This volume contains letters written by the Wordsworths to a multitude of correspondents. Their letters cover many topics but focus mainly on their relationships with family and friends. The Wordsworths left behind hundreds of letters, allowing us to learn a great deal about their daily lives.
William Knight tended to edit materials with the eye of idealizing the Wordsworths, but he did include letters that revealed the difficulty that William had with finishing and publishing his works. Also highlighted were Wordsworth’s pained thoughts on the lukewarm reception of his poetry and worries about the public’s opinion of new projects before he had even published them. This theme is especially evident in letters such as the first one displayed below. In some letters, William admits that he is sure his writing will infuriate the public. Wordsworth trusted that later generations would appreciate his writing; he has turned out to be right, but it is comforting to know that a great poet’s work caused him frustration at times.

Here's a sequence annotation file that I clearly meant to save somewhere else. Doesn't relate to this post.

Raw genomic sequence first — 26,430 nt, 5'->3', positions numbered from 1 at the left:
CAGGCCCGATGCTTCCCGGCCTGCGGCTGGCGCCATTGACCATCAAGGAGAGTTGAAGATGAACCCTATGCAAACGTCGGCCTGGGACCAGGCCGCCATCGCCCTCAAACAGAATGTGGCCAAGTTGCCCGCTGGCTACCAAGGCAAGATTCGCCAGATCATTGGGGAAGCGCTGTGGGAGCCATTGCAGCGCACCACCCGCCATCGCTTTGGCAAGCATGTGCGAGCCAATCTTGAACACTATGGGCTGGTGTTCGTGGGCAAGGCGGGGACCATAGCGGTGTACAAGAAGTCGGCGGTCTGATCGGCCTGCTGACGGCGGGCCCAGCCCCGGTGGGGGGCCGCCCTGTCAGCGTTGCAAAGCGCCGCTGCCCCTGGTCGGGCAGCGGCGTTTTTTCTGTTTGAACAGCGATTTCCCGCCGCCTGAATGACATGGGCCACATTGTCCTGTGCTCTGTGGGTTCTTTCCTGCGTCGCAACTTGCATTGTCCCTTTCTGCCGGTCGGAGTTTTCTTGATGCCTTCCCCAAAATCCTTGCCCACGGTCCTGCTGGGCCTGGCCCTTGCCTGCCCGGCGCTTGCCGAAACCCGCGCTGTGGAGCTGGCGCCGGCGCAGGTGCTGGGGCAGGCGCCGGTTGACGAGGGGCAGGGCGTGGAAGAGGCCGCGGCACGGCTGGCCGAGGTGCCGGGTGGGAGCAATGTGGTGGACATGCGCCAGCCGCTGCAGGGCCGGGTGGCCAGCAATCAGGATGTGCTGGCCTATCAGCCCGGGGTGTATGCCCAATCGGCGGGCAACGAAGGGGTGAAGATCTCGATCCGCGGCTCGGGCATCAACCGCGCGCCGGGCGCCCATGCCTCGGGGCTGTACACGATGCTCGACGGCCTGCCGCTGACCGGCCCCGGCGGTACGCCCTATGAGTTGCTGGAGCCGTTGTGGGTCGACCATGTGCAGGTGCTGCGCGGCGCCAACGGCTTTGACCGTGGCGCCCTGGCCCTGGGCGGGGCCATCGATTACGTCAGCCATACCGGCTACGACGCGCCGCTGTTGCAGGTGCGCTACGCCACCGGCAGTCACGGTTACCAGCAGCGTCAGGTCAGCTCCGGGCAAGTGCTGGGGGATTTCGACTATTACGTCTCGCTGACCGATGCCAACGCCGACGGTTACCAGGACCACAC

Later scholars put together more comprehensive and accurate collections of the Wordsworth family letters, but this early effort by William Knight paved the way.
Contributed by Kori Dryer